Most attorneys and self-represented litigants who file documents with the Washington Court of Appeals and Supreme Court will have new requirements to meet beginning Sept. 1, 2021.
The most significant change involves length restrictions — documents will now be held to word-count limits rather than page limits. Documents will also be required to use a minimum 14 point font rather than the previous 12 point limit. The new rules apply to all filers using word processing software. Filers using typewriters or hand-written documents may still use previous page and font limits.
The new filing requirements were recommended by the Word Count Work Group appointed by the Supreme Court. The Court approved the changes and adopted them in the new Rules of Appellate Procedure 18.17. Details are available on a web page dedicated to the new requirements at www.courts.wa.gov/wordcounts. The web page includes a link to the new rule, specifics on which parts of a document are included in the limits, exceptions, a guide for finding the correct word count on a document, explanation of how to certify the word count, a chart of specific document changes and more. For instance, an opening brief filed with an appellate court was previously limited to 50 pages and is now limited to 12,000 words.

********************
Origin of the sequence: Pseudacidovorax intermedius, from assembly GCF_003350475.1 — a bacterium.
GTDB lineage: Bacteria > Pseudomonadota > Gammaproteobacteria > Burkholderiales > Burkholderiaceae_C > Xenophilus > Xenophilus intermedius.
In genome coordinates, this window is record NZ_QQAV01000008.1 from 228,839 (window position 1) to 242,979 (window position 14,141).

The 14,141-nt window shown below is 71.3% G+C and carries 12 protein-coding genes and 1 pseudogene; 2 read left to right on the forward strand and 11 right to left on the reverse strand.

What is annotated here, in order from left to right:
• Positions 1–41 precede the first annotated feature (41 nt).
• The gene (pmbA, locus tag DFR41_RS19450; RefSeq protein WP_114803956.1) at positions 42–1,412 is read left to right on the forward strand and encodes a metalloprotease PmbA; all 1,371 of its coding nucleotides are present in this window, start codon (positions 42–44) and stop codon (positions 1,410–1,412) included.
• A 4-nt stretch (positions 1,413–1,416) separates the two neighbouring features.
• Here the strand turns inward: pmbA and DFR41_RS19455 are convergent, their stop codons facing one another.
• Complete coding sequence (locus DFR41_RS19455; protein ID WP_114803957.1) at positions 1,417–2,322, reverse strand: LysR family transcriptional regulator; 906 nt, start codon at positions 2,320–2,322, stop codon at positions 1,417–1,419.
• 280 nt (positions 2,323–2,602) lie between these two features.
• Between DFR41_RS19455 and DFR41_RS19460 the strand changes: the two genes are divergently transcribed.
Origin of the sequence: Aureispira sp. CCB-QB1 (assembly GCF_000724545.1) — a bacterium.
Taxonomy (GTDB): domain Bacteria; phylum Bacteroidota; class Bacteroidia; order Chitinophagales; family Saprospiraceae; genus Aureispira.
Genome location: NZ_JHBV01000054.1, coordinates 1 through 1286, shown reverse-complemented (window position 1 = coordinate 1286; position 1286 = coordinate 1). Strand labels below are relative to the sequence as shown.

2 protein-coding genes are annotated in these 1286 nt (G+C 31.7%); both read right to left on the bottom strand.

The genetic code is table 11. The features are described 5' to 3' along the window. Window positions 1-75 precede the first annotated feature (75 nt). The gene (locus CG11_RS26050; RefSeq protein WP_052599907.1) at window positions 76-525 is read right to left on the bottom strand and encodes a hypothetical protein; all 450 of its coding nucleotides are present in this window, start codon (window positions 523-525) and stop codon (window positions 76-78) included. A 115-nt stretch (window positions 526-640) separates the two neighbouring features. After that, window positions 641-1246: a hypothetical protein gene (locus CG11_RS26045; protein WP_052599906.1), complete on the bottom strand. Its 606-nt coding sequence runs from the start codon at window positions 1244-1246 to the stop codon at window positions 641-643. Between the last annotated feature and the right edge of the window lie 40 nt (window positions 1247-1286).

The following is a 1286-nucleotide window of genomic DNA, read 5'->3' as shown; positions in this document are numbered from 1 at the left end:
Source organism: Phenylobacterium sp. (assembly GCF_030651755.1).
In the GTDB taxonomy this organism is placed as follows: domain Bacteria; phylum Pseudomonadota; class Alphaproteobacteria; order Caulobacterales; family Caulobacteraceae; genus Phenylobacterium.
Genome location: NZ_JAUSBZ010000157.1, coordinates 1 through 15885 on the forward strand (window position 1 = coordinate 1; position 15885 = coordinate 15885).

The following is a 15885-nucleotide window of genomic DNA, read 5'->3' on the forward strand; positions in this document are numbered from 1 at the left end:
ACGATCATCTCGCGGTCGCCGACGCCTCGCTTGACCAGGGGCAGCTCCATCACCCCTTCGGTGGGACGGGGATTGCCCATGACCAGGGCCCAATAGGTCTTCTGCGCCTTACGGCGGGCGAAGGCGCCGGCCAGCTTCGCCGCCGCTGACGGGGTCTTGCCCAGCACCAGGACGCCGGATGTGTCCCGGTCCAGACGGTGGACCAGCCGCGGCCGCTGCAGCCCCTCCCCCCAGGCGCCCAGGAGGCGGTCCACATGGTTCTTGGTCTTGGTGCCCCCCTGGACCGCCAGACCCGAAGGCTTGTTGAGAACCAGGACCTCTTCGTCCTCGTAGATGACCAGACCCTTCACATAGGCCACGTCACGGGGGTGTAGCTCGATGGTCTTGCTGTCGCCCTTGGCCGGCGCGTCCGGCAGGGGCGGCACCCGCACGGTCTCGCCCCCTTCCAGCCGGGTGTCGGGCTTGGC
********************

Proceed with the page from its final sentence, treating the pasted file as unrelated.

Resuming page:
The Word Count Work Group was headed by retired Justice Charles Wiggins and then-Deputy Supreme Court Clerk Erin Lennon, who has recently been appointed Supreme Court Clerk. The group included appellate court judges and administrators, attorneys specializing in appeals, and representatives of several justice organizations such as the Washington State Bar Association and the Office of Public Defense. Group members worked to ensure new word limits closely approximated the length of previous page limits.
The effort was undertaken as an increasing number of trial and appellate courts across the country began switching to word count limits. According to the cover page explaining the proposed rule change before it was adopted, “Using word counts rather than page limits provides a level playing field, where the length of a document (and thus, how much legal argument can be made) is not determined by formatting decisions such as fonts, spacing, and use of footnotes. More courts are switching to word counts as it becomes simpler for users to apply. In an increasingly electronic world, it appears that word counts are the way of the future.”
For further information on filing and other operations of Washington’s Court of Appeals (Division I based in Seattle, Division II based in Tacoma and Division III based in Spokane), as well as the Supreme Court and the Supreme Court Clerk’s Office, please visit https://www.courts.wa.gov/appellate_trial_courts.
– Washington Courts